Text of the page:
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What is a Cash Flow Statement?

June 9, 2015

Tax Question:

What is a Cash Flow Statement?


A Cash Flow Statement is the part of the financial statements prepared for owners, investors, and bankers that summarizes the changes in cash flow for a defined period of time, usually the fiscal year. It is a reflection of the source and application of a corporation’s cash flow.


A Cash Flow Statement shows a reconciliation between the net income of a corporation and the change in the cash balance from the beginning of the period to the end of the period. The statement has separate sections which detail the operating activities, investing activities and financing activities.

  • The operating activities section converts the accounts listed on the Income Statement from the accrual basis of accounting to a cash basis. For example, amortization is a non-cash item so it is added back to the statement. Operating activities also include changes in non-cash working capital during the period such as accounts receivable, accounts payable and income taxes payable. A positive cash flow from operating activities indicates that the company is capable of self-financing its day-to-day operations while a negative balance indicates that the company is struggling to cover its cash requirements.
  • The investing activities section reports the purchases and dispositions of property, plant and equipment. If you buy new equipment, this will be reported as a deduction in the investment activities section. It also includes the purchase and dispositions of other long-term investments such as securities held for investment purposes.
  • The financing activities section reports the dividends paid to shareholders and advances and repayments made to related parties and shareholders. When dividends are paid to shareholders, this will be reported as a deduction on the statement as cash is being paid out. Advances and repayments made to debt such as mortgages and loans are also reported in the financing activities section.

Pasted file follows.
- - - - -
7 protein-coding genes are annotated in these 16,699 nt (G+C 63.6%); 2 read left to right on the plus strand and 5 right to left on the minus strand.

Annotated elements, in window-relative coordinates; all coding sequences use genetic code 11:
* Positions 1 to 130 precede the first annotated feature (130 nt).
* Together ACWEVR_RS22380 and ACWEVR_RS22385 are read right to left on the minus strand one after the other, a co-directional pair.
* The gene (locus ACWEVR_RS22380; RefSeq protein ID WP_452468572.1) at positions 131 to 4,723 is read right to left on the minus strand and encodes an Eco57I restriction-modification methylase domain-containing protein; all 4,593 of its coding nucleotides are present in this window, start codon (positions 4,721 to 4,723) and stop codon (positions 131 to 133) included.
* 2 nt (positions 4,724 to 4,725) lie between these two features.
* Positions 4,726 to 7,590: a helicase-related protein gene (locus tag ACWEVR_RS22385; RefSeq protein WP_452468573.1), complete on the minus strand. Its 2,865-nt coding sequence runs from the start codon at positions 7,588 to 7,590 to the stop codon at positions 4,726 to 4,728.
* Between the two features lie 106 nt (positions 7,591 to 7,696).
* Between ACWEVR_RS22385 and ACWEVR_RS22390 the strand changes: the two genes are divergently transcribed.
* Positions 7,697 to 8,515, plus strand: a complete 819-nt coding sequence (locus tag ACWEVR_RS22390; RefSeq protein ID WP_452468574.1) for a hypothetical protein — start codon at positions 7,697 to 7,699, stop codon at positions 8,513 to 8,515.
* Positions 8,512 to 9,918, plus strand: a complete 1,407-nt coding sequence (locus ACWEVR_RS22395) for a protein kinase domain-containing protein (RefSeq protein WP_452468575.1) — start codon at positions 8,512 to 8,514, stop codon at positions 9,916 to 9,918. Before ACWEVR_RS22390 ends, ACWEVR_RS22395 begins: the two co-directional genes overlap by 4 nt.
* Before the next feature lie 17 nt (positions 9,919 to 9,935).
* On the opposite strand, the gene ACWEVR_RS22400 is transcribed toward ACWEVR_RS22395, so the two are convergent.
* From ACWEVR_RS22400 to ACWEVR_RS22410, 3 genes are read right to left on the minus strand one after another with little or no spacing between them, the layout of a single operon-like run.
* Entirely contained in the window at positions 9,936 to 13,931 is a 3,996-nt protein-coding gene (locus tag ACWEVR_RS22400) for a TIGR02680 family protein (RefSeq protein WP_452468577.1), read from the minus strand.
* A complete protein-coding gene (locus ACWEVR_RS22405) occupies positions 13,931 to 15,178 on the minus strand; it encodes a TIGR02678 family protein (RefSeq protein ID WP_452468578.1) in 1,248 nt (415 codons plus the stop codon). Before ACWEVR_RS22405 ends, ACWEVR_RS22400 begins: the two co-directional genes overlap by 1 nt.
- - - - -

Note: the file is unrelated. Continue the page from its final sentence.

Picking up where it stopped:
Cash Flow Statements help owners, investors and lenders view past cash flow and predict future cash flow which helps in budgeting and preparing projections of the future financial performance of the corporation. This statement is not required for a Notice to Reader engagement, but is included in the financial statements for Review and Audit engagements – A Review versus an Audit). It is an important financial report that can be generated in most bookkeeping and accounting software.

If you would like more information on this topic, please contact a member of the Empire CPA team by filling out the contact form below.

Canadian and foreign tax laws are complex and have a tendency to change on a frequent basis. As such, the content published above is believed to be accurate as of the date of this post. Before implementing any tax planning, please seek professional advice from a qualified tax professional. Empire, Chartered Professional Accountants will not accept any liability for any tax ramifications that may result from acting based on the information contained above.

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